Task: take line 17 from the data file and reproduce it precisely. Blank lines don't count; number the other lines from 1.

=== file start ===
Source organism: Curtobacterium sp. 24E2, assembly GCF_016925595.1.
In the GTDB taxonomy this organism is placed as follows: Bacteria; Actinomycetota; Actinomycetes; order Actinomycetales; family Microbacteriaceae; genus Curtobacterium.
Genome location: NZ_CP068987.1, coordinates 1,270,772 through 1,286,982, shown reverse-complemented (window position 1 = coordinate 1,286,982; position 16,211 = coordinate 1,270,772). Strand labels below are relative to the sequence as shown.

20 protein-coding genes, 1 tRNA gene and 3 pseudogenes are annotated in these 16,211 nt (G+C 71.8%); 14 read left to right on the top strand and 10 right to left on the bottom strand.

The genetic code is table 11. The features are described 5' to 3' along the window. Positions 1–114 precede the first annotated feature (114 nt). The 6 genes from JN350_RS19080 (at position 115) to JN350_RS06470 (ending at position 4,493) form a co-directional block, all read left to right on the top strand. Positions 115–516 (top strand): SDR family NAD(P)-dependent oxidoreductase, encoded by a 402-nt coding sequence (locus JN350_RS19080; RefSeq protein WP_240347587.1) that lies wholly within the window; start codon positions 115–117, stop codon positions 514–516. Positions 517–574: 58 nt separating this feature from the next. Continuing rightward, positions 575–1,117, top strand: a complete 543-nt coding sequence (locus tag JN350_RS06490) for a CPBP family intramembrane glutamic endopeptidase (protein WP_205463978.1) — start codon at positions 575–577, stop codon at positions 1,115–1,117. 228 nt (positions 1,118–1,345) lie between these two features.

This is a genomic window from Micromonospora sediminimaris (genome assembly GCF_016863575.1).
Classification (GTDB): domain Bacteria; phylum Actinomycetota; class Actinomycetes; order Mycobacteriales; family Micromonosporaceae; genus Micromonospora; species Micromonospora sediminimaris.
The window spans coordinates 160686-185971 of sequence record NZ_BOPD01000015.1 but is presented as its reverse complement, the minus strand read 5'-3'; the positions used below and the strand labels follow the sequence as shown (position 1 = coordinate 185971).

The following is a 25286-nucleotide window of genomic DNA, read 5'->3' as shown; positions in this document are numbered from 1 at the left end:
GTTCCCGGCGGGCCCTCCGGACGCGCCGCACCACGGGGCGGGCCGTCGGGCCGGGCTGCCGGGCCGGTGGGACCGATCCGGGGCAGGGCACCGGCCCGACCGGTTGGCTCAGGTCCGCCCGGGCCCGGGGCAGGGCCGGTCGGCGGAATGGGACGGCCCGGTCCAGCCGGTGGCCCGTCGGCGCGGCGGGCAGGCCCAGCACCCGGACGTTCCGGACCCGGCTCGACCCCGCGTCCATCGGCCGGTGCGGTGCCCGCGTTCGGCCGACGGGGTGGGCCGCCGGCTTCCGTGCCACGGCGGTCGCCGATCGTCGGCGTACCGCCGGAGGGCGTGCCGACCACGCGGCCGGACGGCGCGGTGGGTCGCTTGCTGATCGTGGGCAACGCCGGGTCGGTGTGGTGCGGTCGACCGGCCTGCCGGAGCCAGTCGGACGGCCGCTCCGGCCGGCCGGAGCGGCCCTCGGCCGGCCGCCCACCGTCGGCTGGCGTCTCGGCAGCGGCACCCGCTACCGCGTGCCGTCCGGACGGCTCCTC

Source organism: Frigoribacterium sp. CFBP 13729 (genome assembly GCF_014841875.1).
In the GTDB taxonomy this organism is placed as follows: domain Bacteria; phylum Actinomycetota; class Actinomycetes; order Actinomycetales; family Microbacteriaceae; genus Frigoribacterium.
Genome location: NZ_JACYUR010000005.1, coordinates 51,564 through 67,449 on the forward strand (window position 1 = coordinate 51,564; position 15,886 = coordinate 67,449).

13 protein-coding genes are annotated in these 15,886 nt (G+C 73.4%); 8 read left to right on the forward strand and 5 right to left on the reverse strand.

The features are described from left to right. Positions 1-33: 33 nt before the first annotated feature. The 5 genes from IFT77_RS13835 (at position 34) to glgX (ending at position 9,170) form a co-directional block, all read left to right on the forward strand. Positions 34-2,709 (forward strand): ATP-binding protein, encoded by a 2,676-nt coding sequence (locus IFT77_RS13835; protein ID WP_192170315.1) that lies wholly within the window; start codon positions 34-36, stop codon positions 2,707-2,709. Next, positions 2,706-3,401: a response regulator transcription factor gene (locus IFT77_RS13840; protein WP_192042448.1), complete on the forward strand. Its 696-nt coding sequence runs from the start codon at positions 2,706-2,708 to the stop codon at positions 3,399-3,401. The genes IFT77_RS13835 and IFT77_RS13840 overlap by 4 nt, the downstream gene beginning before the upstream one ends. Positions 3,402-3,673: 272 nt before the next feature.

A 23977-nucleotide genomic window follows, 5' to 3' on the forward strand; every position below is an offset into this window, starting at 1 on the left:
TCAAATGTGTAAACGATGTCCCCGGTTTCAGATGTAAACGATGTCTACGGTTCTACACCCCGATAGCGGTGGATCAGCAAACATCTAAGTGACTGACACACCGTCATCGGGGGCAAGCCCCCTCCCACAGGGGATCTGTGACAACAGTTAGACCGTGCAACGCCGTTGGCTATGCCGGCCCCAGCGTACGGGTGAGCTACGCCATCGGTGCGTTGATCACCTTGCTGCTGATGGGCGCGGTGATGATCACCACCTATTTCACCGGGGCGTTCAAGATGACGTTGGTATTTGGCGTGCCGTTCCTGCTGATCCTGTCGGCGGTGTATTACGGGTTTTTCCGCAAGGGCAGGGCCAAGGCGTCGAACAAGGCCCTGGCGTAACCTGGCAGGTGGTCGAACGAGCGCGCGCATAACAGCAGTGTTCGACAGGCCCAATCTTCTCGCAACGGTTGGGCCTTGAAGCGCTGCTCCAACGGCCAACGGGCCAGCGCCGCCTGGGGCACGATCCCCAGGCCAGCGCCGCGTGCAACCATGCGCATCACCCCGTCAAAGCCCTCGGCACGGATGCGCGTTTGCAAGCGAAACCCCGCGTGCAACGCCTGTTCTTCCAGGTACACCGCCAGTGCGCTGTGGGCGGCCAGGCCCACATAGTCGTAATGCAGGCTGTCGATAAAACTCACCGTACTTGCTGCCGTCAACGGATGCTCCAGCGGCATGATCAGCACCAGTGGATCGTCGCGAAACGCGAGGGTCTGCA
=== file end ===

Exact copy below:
TCAAATGTGTAAACGATGTCCCCGGTTTCAGATGTAAACGATGTCTACGGTTCTACACCCCGATAGCGGTGGATCAGCAAACATCTAAGTGACTGACACACCGTCATCGGGGGCAAGCCCCCTCCCACAGGGGATCTGTGACAACAGTTAGACCGTGCAACGCCGTTGGCTATGCCGGCCCCAGCGTACGGGTGAGCTACGCCATCGGTGCGTTGATCACCTTGCTGCTGATGGGCGCGGTGATGATCACCACCTATTTCACCGGGGCGTTCAAGATGACGTTGGTATTTGGCGTGCCGTTCCTGCTGATCCTGTCGGCGGTGTATTACGGGTTTTTCCGCAAGGGCAGGGCCAAGGCGTCGAACAAGGCCCTGGCGTAACCTGGCAGGTGGTCGAACGAGCGCGCGCATAACAGCAGTGTTCGACAGGCCCAATCTTCTCGCAACGGTTGGGCCTTGAAGCGCTGCTCCAACGGCCAACGGGCCAGCGCCGCCTGGGGCACGATCCCCAGGCCAGCGCCGCGTGCAACCATGCGCATCACCCCGTCAAAGCCCTCGGCACGGATGCGCGTTTGCAAGCGAAACCCCGCGTGCAACGCCTGTTCTTCCAGGTACACCGCCAGTGCGCTGTGGGCGGCCAGGCCCACATAGTCGTAATGCAGGCTGTCGATAAAACTCACCGTACTTGCTGCCGTCAACGGATGCTCCAGCGGCATGATCAGCACCAGTGGATCGTCGCGAAACGCGAGGGTCTGCA